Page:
Audrey Mash was so cold she couldn’t speak properly.
The 34-year-old Brit and her husband, Rohan Schoeman, were both numb and shivering from a bitter cold snap that swept over them while they were hiking in the Pyrenees mountains of Spain on Nov. 3.
Mash was feeling the worst of it. She was slurring her words. She wasn’t making sense. Then she suddenly went quiet and fell over in the snow, unconscious.
“I thought she was dead,” Schoeman later told local station TV3. “I was trying to feel for a pulse (but) my fingers were also numb. I couldn’t feel breath. I couldn’t feel a heartbeat.”
Doctors say Mash had developed a severe case of hypothermia on the hike, and she would not have survived if not for a new technique that kept her alive through a six-hour period in cardiac arrest. In a rare twist, the hypothermia helped keep her alive while her heart wasn’t beating, they said.
A rescue helicopter saved the couple from their ordeal after a weather delay, then rushed Mash to Vall D’Hebron hospital in Barcelona. She did not show any vital signs and her core body temperature was only 18 Celsius at the time — well below the normal 37 C.
But doctors didn’t give up. They hooked Mash up to a cutting-edge medical device called an extracorporeal membrane oxygenation machine (ECMO), which performs the same function as the heart and lungs. They used the device to give Mash’s organs a break while they slowly waited for her body temperature to come up.
They finally restarted her heart and brought her back to life later that night, after her body temperature had reached 30 C.
“Although hypothermia was about to kill Audrey, it also saved her because her body — and above all her brain — didn’t get any worse,” Dr. Eduardo Argudo said at a news conference Friday. He spoke alongside his very relieved and very alive patient, who appears to have made a full recovery.
“If she’d been in cardiac arrest for that long with a normal body temperature, we’d have been certifying her death,” Argudo said. “But we knew that the severe hypothermia meant that we had a shot at saving her thanks to the ECMO.”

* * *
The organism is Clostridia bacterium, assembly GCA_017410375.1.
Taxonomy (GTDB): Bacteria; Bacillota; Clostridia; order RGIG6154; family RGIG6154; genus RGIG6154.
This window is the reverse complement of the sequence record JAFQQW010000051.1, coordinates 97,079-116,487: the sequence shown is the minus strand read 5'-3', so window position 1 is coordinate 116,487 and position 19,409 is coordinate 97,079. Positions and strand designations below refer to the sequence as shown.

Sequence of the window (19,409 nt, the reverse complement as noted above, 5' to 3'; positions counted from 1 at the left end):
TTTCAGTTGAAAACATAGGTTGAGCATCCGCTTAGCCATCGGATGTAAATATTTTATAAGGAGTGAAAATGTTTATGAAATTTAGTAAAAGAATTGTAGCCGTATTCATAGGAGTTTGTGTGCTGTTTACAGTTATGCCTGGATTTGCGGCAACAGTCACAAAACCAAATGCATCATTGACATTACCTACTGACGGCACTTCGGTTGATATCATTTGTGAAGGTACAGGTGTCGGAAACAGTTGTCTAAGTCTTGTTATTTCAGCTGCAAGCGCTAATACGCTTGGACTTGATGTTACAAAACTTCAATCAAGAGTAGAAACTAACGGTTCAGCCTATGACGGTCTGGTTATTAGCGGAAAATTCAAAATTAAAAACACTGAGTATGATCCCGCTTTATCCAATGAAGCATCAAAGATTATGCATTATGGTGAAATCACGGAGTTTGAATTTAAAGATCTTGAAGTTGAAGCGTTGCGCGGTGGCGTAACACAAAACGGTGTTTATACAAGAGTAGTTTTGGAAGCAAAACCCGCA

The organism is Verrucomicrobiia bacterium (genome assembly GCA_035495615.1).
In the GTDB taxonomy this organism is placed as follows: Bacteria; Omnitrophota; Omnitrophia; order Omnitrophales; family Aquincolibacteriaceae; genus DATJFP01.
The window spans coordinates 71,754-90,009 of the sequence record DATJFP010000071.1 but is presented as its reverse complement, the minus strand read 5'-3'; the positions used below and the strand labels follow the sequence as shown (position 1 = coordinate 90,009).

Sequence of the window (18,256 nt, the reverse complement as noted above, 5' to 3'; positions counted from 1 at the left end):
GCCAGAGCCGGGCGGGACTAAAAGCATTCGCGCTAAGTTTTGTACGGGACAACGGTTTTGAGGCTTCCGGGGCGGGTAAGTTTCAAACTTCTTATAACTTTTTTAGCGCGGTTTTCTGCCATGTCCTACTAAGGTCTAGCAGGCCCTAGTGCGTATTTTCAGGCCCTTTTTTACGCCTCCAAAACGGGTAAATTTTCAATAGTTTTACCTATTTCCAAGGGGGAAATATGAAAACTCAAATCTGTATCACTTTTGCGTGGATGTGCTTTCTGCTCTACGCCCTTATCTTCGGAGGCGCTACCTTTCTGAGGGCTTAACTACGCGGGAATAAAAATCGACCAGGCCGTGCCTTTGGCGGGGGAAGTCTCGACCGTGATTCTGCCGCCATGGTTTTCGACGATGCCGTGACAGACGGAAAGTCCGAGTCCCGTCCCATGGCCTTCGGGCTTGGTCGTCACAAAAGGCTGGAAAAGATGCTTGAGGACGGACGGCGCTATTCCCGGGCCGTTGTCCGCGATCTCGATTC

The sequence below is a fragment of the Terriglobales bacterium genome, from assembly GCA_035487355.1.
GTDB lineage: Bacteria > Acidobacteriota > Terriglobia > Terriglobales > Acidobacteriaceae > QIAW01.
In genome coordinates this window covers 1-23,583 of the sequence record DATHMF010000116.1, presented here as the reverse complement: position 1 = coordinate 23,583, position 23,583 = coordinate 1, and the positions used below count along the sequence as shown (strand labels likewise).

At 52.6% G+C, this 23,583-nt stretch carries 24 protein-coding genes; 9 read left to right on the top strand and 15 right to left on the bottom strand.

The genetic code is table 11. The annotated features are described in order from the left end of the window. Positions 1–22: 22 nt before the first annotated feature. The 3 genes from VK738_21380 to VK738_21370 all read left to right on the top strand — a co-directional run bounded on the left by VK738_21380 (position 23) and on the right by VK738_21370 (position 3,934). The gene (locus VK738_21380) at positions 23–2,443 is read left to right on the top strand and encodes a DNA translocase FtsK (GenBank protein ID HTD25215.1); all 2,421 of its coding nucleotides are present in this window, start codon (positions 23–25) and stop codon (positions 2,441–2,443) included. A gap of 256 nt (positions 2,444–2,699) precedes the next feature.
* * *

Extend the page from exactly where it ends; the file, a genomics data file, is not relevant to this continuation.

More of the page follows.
Argudo said this is the longest recorded case in Spain of a person being resuscitated after a cardiac arrest, although it has happened in a few other European countries.
Doctors kept Mash under observation for neurological damage, but eventually gave her a clean bill of health.
“I recovered much faster than I, or I think the doctors, expected,” she said on Thursday. The British ex-pat, who lives in Barcelona, says she initially expected to stay in the hospital for a month. “I was out of intensive care after six days and out of hospital six days after that,” she said.
Argudo says Mash only had a few lingering mobility and numbness issues in her hands when she was discharged.
“We were very worried about any neurological damage,” he said. “There are practically no cases of people who have had their heart stop for so long and been revived.”
Mash says she has no memory of the six hours she spent on the brink of death.
“It’s like a miracle,” she said, “except that it’s all because of the doctors.”
Mash, who teaches English, says she won’t let her near-death experience stop her from hitting the trails again for another hike in the future.
“I don’t want this to take away this hobby from me,” she said.
—With files from Reuters
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